Land, Water, Truth, and Love - Visions of Identity and Land Access: From Bain's Bushmen to Khomani San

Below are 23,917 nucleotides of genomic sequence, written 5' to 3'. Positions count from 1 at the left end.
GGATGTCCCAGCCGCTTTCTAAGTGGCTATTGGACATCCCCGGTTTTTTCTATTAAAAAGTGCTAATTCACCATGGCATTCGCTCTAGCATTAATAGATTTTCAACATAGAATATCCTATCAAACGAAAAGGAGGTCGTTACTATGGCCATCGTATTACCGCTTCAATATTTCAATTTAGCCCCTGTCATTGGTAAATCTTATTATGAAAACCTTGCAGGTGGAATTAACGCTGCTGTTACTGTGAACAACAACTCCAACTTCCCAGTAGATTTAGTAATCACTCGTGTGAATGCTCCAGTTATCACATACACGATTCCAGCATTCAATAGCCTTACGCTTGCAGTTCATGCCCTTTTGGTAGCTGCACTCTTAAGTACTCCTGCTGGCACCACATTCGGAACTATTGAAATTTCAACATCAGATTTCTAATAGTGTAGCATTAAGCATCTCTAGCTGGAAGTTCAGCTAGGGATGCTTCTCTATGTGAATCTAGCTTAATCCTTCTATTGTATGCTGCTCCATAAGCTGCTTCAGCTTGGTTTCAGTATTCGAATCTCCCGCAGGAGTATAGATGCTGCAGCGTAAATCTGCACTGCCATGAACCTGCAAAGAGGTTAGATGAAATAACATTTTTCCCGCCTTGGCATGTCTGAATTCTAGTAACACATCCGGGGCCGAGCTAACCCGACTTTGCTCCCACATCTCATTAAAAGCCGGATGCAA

Entitled Land, Water, Truth, and Love Visions of Identity and Land Access: From Bain s Bushmen to Khomani San this thesis situates the current Khomani claims to land in their historical context. Examining the nexus between land, economic choices, power, and identity, I analyze the construction of the "Bushman myth "in South Africa as it relates to the Khomani San of the Northern Cape. The myth refers to stereotypical depictions of Bushmen based on invented traditions. These traditions are depicted as atavistic manifestations of a historically immutable Bushman ethnicity. Stressing their timelessness and isolation, the Bushman myth thus disregards the San s internal dialectics and fluid social worlds as well as their historical and local relationships to non-San; nevertheless it has come to define the life of the so-called Bain s Bushmen and their descendents during the last 80 years. By tracing the development, application, and appropriation of the Bushman myth and its power to define traditions, I hope to contribute towards a much-needed discussion in the present about multiple identities and Khomani ethnicity. Motivated by a desire to understand the difficulties the Khomani community is facing today, I set out to trace the development of San identity and its relationship to land and the political economy through the past 150 years. My thesis is based on ethnographic fieldwork carried out in the Northern Cape in South Africa from Cape Town to Upington and on the Khomani land in January and summer 2008. I conducted 42 unstructured and semi-structured interviews with community members and others ranging from lawyers, government officials, to NGO consultants, and engaged in participant observation. The archival work is based on government records, newspaper articles, correspondence, and ethnographic studies collected in six South African archives.